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Look for Chessie Ruckus and his partner Officer First Class Jake Coxon in Annapolis

A barking good time for all at Quiet Waters Park

Becoming a Riverkeeper was my way of helping change ­people’s lives

After three years in Chesapeake waters, Pride of Baltimore II resumes her voyages of goodwill

Byway meadows help pollinators thrive

It’s just a game for Senior Olympic billiards player Blaine Jacobs

Artists bring their Pearls to Annapolis for a high-stakes hunt

The Pearls are going public in a high-stakes scavenger hunt for their effigies, with a real string of pearls rewarding success at the finish.     To wear this string of pearls, you’ll have to find paintings of Pearl properties hidden around downtown Annapolis from June 21 through 23.     The hunt was inspired by Lee Boynton, founder of Paint Annapolis, who recruited artists to paint the Pearls.     “It’s really a win-win...

Dragons race to end hunger

Move over canoes, kayaks, racing sculls and paddleboards. There’s a new boat on the Bay.     Dragon boats, a craft perfected in southern China over two thousand years ago, are racing in North Beach this weekend. The brightly painted long boats take their name from the head and tails of dragons adorning stem and stern. A team of 16 to 20 rowers power the boats, with one drummer setting the rhythm.     When the spectacular boats gather to race, excitement...

Goodbye cicadas

Back on May 19, I spotted a few cicada shells — golden brown empty casings — scattered in my Huntingtown yard.     On May 21, I saw my first teneral adult, emerging milky white from a matching cotton-like casing.     Then, I saw a few adults — black in their new exoskeleton with eerie red, beady eyes — crawling around the patio.     After that, I saw nothing else. I could hear cicadas but not see them.     ...
I’ve spent my life on the Chesapeake Bay, working in recreational and commercial fishing industries. Yet I never gave much thought to tugboats, their captains and crews in the Baltimore Harbor. That changed last winter. Editing Captain Bill Eggert’s new book — Gentlemen of the Harbor: Stories of Chesapeake Bay Tugboats and Crews — I became fascinated by the tugboat industry on the Bay, its history, people and contributions to Maryland’s economy and commerce....

Imagination, creation take bloom and flourish

Imagination makes Annmarie Garden grow. This month, the Garden grew a bit more, adding a new space to inspire children and honoring a founding visionary.     Giant wooden scissors snipped a multicolored ribbon at the dedication of the Garden’s new John Dennis Murray Arts Building,     As president of Friends of Annmarie Garden, Murray helped to create the garden in 30 acres of woods. Murray, who died last year, also oversaw the addition of the garden’...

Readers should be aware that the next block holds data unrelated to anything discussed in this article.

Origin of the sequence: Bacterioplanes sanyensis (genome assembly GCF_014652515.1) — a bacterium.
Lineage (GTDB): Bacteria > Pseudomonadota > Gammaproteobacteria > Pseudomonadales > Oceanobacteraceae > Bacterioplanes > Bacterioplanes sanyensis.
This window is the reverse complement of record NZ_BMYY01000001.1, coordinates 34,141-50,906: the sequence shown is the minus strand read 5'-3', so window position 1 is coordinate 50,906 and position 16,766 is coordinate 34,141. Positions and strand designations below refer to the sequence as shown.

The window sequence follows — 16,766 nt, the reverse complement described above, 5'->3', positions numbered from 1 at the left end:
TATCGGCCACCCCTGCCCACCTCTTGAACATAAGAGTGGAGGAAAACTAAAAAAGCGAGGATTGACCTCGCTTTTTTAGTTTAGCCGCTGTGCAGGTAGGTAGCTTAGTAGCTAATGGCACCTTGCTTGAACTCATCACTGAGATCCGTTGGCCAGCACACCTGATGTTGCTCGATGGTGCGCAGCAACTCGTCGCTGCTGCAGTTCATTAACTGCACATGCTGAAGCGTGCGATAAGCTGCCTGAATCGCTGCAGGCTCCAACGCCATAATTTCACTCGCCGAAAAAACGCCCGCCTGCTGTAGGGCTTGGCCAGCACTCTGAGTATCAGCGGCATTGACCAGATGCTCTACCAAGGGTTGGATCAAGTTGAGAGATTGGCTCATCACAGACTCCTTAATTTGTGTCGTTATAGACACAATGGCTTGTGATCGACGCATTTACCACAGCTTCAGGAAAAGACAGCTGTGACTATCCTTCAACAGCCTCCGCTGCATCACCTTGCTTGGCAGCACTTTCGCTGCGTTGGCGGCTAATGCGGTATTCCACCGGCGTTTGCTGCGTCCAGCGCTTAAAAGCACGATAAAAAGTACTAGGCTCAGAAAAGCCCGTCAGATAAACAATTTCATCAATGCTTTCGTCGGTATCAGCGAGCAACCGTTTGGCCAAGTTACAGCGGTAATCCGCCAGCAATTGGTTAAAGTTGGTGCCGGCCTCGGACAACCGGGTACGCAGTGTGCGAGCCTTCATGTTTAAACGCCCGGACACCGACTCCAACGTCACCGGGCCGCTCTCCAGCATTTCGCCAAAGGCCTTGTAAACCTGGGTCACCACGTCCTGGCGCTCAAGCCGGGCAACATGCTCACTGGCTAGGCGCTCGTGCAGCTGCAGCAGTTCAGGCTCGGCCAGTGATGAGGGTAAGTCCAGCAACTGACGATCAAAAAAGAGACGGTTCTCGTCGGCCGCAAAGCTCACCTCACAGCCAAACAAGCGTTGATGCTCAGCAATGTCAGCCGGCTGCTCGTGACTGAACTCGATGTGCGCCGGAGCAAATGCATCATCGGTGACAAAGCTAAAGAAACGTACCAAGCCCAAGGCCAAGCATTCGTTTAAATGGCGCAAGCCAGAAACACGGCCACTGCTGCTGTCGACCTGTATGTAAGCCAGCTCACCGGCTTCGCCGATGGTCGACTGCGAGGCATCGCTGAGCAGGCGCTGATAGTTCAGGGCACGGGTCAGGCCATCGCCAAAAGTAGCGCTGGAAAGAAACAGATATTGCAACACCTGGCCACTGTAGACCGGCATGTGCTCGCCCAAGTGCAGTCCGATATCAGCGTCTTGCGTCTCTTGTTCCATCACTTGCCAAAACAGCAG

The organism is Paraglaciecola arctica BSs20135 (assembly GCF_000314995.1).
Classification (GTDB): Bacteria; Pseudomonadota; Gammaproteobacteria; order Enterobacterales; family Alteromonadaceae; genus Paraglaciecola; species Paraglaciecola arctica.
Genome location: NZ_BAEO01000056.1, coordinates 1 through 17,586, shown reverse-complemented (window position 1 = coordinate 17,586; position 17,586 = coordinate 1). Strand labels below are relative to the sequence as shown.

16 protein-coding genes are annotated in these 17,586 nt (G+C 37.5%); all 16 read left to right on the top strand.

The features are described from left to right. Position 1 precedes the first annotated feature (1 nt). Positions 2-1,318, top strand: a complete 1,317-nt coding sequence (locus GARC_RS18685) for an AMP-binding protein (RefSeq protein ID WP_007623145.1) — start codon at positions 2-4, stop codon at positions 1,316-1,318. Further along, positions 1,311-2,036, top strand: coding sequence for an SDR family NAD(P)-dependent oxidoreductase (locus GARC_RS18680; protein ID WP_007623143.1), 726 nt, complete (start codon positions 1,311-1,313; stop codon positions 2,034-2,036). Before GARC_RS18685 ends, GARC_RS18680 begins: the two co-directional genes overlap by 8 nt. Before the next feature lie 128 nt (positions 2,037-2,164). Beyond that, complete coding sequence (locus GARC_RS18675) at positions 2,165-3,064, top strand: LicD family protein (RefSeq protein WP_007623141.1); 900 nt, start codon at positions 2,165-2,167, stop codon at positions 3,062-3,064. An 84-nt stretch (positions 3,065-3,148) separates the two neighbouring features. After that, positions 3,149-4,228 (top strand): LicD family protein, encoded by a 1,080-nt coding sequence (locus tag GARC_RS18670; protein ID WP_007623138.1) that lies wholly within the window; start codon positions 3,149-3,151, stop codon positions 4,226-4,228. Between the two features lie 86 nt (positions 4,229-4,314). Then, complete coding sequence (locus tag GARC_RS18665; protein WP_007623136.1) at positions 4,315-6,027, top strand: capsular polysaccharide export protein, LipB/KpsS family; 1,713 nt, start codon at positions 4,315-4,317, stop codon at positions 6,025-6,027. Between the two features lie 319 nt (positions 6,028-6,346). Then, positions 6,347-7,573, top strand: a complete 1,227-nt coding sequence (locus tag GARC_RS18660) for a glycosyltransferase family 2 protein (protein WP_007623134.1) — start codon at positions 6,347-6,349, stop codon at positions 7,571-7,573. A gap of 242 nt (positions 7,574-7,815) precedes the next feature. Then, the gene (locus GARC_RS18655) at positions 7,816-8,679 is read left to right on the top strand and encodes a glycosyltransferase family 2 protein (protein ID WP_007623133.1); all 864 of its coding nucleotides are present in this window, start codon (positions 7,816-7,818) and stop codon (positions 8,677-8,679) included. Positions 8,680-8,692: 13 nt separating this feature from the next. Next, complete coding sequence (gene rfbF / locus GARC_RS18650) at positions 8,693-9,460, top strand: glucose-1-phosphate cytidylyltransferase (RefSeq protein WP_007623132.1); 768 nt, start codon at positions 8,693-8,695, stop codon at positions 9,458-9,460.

Despite Christ-like parallells and overwrought action scenes, this Superman is a fun action romp

Krypton’s advanced society is about to go extinct, doomed by bad environmental choices. As the planet falls apart, Jor-El (Russell Crowe: Broken City) and his wife Lara (Ayelet Zurer: Touch) conclude the only hope for the people of Krypton is sending their son Kal to a new world with the genetic information of every one of the planet’s citizens. They settle on Earth, hoping their son will lead this new world to greatness and avoid the mistakes that killed Krypton.   ...

You’ll enjoy it in the moment and in the ­stories you create

We couldn’t have better weather for Celebrate Maryland Outdoors Days, a state of motivation that culminates this week in the Great American Backyard Campout on June 22.     June is showing us her best side with mild temperatures, comfortable humidity, ticklish breezes, honeyed air and cloudscapes racing across blue skies.     To do our part of the celebrating, we’ve recruited Heather Boughey to tell a campfire story.     As Bill Burton...

Supermoon comes just days after summer solstice

Thursday, June 20, is Midsummer’s Night, the shortest night of the year, with barely nine hours of darkness. Then, at 1:04am Friday, the sun reaches its northernmost position above the earth, marking the astronomical beginning of summer for us in the Northern Hemisphere. It is our longest day, with more than 14 hours 54 minutes of sunlight.     In Latin solstice means sun stand still, and like a pendulum at its apex, the sun appears to pause, rising and setting at almost...

It’s not big plants you’re after

Last fall I met a Bay Weekly reader who had perfected the art of growing big tomato plants. Without testing the soil in his 1,500-square-foot garden, he spread half of a bag of 10-10-10, about 20 pounds. While planting his tomatoes, he added a handful of urea fertilizer, which contains 46 percent nitrogen. He used the same planting method for peppers.     His tomato plants grew to five or six feet tall, but they produced only a few small tomatoes late in the summer.  ...

I hunted 14 species of game birds; a lion hunted me

When a herd of zebras loomed up in the sweep of our headlights, I began to believe I was in Africa.     As we’d landed at Johannesburg Airport after dark and loaded up for the two-hour drive to our lodge at Kroonstad, those zebra were my first sight of the wild Africa I’d come for.     The next morning I saw much more. As we motored to our first game-bird shooting area, plains antelope gathered behind farm fences along the road. Ostriches roamed at...